The Basic Tools Every Contractor Should Have in Their Tool Kits


When it comes to general contract work, there are many kinds of equipment and tools necessary to getting the job done. Some jobs may require the whole arsenal while others require only a few tools. As a contractor, you just never know. There are however, a number of basic tools that all contractors rely on as a sort of basic line-up when general contracting. Grouped here by trade, here are some of those basic yet necessary tools.


Plumbing elements can become involved with all sorts of projects, even when not expected. As a result, a good contractor will carry along a number of tangible capabilities in this area. A basic tool lineup here would include:

  • Channel Locks
  • Hacksaw
  • Level
  • Nut Driver Set
  • Pipe Cutters
  • Pipe Wrench
  • Thread Sealants and Teflon Tape


Electricity is a component to virtually every building and plays a role to some degree in all contractor work. Subsequently, the ability to work with this extremely hazardous force is a must. Working safely with electricity though is not possible without some basic electrical tools in tow. The basics here would include:

  • Crimpers
  • Dikes
  • Electrical Multimeter
  • Electrical Tape, Wire Nuts, Connectors
  • No-touch Voltage Tester
  • Wire Gauges
  • Wire Strippers


The term “sundries” is an older one, but it refers to all of the various elements of finish processes. Painting, spackling, repairing surfaces, applying protection – if it deals with surface treatment, it probably falls into the sundries category. A contractor lacking any of the following might really be at a loss when it comes to performing sundries tasks.

  • Assorted Paintbrushes
  • Heat Gun
  • Ladders
  • Paint Thinning and Cleanup Wares
  • Plenty of Rags
  • Roller Kit
  • Scrapers, Wire Brushes, 5-in-1 Tool
  • Spackle Knives and Sanding Equipment
  • Tarps


Heating, ventilation, and air-conditioning – HVAC is an important facet to contracting and the thorough understanding of structural science. Miles Construction Group, Inc. said, “One doesn’t need to be a world-leading professor here, but some basic ability and tools are important.” This is especially true when working with refrigerants. Some basics needed in this area can include:

  • Channel Locks
  • Electrical Multimeter
  • Pipe Wrenches
  • Refrigerant-Measuring Gauges
  • Schroeder Tool
  • Screwdriver Set
  • Temperature Gauge
  • Thread Sealants


The ability to frame and do carpentry work to some extent is paramount to so many areas for contractors. Even though many jobs aren’t necessarily centered on a carpentry-based task, carpentry becomes a part of most tasks because of the inherent relation to structure that nearly all tasks share in common. Tools needed here include:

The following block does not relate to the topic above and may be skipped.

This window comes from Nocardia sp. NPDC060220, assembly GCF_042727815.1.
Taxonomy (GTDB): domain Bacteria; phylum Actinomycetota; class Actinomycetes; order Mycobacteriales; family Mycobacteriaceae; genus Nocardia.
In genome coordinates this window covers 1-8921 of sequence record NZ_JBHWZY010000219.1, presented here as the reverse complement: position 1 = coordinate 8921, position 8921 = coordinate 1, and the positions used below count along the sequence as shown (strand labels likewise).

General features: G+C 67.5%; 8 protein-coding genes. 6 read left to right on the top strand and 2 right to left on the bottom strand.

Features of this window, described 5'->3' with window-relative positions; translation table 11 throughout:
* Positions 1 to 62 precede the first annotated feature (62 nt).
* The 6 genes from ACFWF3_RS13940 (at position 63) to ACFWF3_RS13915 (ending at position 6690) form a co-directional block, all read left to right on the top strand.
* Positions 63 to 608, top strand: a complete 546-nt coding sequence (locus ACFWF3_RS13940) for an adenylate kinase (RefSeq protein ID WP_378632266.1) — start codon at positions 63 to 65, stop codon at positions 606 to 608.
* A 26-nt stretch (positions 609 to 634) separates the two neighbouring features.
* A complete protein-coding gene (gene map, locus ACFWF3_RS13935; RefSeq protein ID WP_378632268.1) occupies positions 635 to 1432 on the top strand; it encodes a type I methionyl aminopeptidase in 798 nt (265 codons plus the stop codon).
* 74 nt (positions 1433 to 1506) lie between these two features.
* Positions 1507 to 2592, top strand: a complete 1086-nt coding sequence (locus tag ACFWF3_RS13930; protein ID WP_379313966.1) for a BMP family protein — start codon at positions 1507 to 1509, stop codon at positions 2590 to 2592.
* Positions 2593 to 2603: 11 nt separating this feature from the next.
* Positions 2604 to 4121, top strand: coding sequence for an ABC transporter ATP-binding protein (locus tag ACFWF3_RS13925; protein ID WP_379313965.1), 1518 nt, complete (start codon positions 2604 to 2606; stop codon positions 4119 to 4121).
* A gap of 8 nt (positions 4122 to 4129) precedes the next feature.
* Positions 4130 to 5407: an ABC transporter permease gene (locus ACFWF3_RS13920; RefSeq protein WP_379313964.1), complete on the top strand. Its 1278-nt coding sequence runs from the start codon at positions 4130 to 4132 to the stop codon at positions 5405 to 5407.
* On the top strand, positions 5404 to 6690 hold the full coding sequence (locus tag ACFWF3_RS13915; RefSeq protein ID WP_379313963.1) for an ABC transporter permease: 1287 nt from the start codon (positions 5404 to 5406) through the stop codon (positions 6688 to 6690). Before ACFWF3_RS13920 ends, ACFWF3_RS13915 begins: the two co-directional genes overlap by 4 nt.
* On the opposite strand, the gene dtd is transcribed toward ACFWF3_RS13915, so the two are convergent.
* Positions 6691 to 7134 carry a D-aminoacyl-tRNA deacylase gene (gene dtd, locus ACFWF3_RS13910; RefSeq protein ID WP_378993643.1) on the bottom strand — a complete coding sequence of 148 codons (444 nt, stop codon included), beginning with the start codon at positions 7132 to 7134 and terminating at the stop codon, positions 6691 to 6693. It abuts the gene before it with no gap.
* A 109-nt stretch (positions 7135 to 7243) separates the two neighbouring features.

• Clamps
  • Corded or Cordless Power Tools (Circular Saw, Reciprocating Saw, Drill, Nail Gun)
  • Framing Square
  • Hammer and Claw
  • Heavy-duty Screwdrivers
  • Ladder
  • Levels
  • Saw Horses


Many times in contracting, there arises a need to accurately test certain components involving the task at hand. Perhaps it’s moisture levels, the presence of natural gas, or interior pressure testing – in these cases, test tools are needed. Some of the basics here include:

  • Gas “Sniffer”
  • Moisture Meter
  • Mold Test Kits
  • Water Alarm


Finally, safety is crucial to any contractor’s continued ability to work and live an unmarred existence. In a working world full of work hazards, safety equipment should be one area that no contractor ever lacks in. To just meet the basics here, the following are very important:

  • Communication Device (Cell Phone, 2-Way Radio, etc.)
  • Non-expired Fire Extinguisher
  • Non-expired First Aid Kit
  • Personal Protective Equipment (Hard Hat, Gloves, Eye and Ear Protection, etc.)
  • Safety Cones or Similar Markings

Today’s contractor needs to be as capable as possible in as many areas as they can in order to truly master their field and secure a solid place therein. Having the right tools on hand at the actual job-site is every bit as important as that accompanying, ground-level knowledge. This basic lineup is nowhere close to representing all areas of need for the typical contractor but does represent what one might consider “the basics” quite closely.